• Mood swings: Pregnancy mood swings may increase in severity and duration during the 36th week.

Amazing news! Your baby will be considered full-term by the end of 36 weeks of pregnancy. Your baby will continue to grow even after this week is over but the end of week 36 marks an important milestone in pregnancy.

Your baby must be weighing around 2.75 kilograms by now. His or her top to toe length would be around 48 centimetres currently. The overall measurements are expected to increase till the delivery.

The following changes in the baby’s body can be observed in the 36th week of pregnancy: 

  • The baby successfully fills up most of his or her skin, which was previously loose and wrinkled
  • Your baby’s powerful muscles that are responsible for sucking are fully developed by now, resulting in a perfectly rounded face
  • His or her bones are pretty hard by now, barring the skull that still remains soft and pliable to aid in the birthing process
  • Formation of meconium: Your baby is expected to shed most of his or her insulating hair (lanugo) and white waxy layer (vernix caseosa) protecting his or her skin. The baby will end up swallowing most of these substances along with some other secretions, resulting in the formation of meconium (black coloured). Meconium is expected to form the major part of the baby’s first bowel movement.
  • Reduction of amniotic fluid: The amniotic fluid is the fluid in the amniotic sac that aids in the nourishment and sufficient cushioning of the baby. Amniotic fluid is at its peak at the start of the 36th week (1 quart). This quantity of amniotic fluid is expected to reduce till the delivery of your baby.
  • Expect an increase in the speed of development of your baby’s brain and nervous system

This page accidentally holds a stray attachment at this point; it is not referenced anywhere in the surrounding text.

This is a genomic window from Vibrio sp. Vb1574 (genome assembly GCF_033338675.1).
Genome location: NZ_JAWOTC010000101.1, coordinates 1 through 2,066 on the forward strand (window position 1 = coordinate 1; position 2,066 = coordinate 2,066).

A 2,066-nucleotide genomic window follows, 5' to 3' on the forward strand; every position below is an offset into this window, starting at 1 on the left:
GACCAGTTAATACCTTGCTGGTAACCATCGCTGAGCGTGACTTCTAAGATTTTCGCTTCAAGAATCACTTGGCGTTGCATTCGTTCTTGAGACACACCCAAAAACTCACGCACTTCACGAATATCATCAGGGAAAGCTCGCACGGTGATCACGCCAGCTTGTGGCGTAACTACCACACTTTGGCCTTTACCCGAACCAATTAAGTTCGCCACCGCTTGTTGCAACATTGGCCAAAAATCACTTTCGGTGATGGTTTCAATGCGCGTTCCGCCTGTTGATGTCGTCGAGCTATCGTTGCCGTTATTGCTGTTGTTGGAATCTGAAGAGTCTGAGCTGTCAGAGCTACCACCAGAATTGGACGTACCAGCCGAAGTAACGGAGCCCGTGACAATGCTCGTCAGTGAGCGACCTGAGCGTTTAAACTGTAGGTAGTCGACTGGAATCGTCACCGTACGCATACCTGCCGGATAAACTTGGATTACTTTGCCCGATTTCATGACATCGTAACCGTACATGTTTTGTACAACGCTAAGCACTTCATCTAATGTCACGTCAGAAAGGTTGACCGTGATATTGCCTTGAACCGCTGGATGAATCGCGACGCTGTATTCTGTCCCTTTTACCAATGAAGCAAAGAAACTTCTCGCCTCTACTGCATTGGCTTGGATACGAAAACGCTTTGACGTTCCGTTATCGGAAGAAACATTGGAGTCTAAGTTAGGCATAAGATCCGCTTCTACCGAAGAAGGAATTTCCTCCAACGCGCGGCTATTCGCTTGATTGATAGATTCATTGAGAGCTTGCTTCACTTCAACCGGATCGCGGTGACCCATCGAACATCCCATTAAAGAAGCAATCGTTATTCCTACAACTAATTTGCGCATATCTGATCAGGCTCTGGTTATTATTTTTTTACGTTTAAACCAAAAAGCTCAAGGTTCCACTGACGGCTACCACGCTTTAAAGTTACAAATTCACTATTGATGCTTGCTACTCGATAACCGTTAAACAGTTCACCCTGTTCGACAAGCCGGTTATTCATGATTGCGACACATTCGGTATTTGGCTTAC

• Normally, in primigravida females (first pregnancy), the baby takes the head-down (vertex) position in the pelvis—this is the ideal birth position. This position aids in delivery as the head is the largest part of the body. The baby’s position is the placement of the baby inside the uterus. By the 36th week, the baby would move to the head-down position, ready for delivery. Some other positions can include breech (feet first position) and transverse (sideways).

You are in your final month of pregnancy. There are some symptoms that you can develop this week, and some which may continue from the last few weeks. You must ask your doctor to identify these problems and provide you with solutions to quickly resolve these symptoms. 

The following symptoms might be observed in the 36th week of pregnancy : 

  • Sciatic nerve pain: Studies suggest that most women experience sciatic nerve pain during pregnancy to some extent. This can be easily explained by the fact that your pregnant uterus applies a significant amount of pressure on the sciatic nerve, resulting in back pain, groin pain and leg pain. By this time, sciatic nerve pain should usually resolve as the baby descends into the pelvic area. If it hasn't resolved yet, you can use a warm compress over the painful region. Your doctor might even prescribe some simple analgesics (painkillers) such as paracetamol
  • Round ligament pain: If you are experiencing pain in the groin or lower abdomen pain during pregnancy this week, it might be due to round ligament pain. This pain usually feels like a stabbing pain. The pain can be located on one side of the body (unilateral) or might be widespread (diffuse). Alarming signs include radiating pain and when it becomes unbearable. If you experience any of these alarming signs, do inform your doctor. 
  • Varicose veins: Pregnancy-linked varicose veins are not uncommon in the 36th week of pregnancy. Varicose veins occur due to the inflammation and pinching of the inferior vena cava (a major blood vessel that carries deoxygenated blood from the limbs and other peripheries back to the heart). This phenomenon results in the development of a large number of blue venous clusters that are painful and hard. Most common sites include the lower limbs, anal region and the vulva.
  • Fatigue: It is the most common complaint that women have during pregnancy. It takes place due to increase in the demand for hydration and nourishment. Fatigue during pregnancy can affect your day to day activities and interfere with your work. You must understand that this is only temporary and it would resolve soon after pregnancy.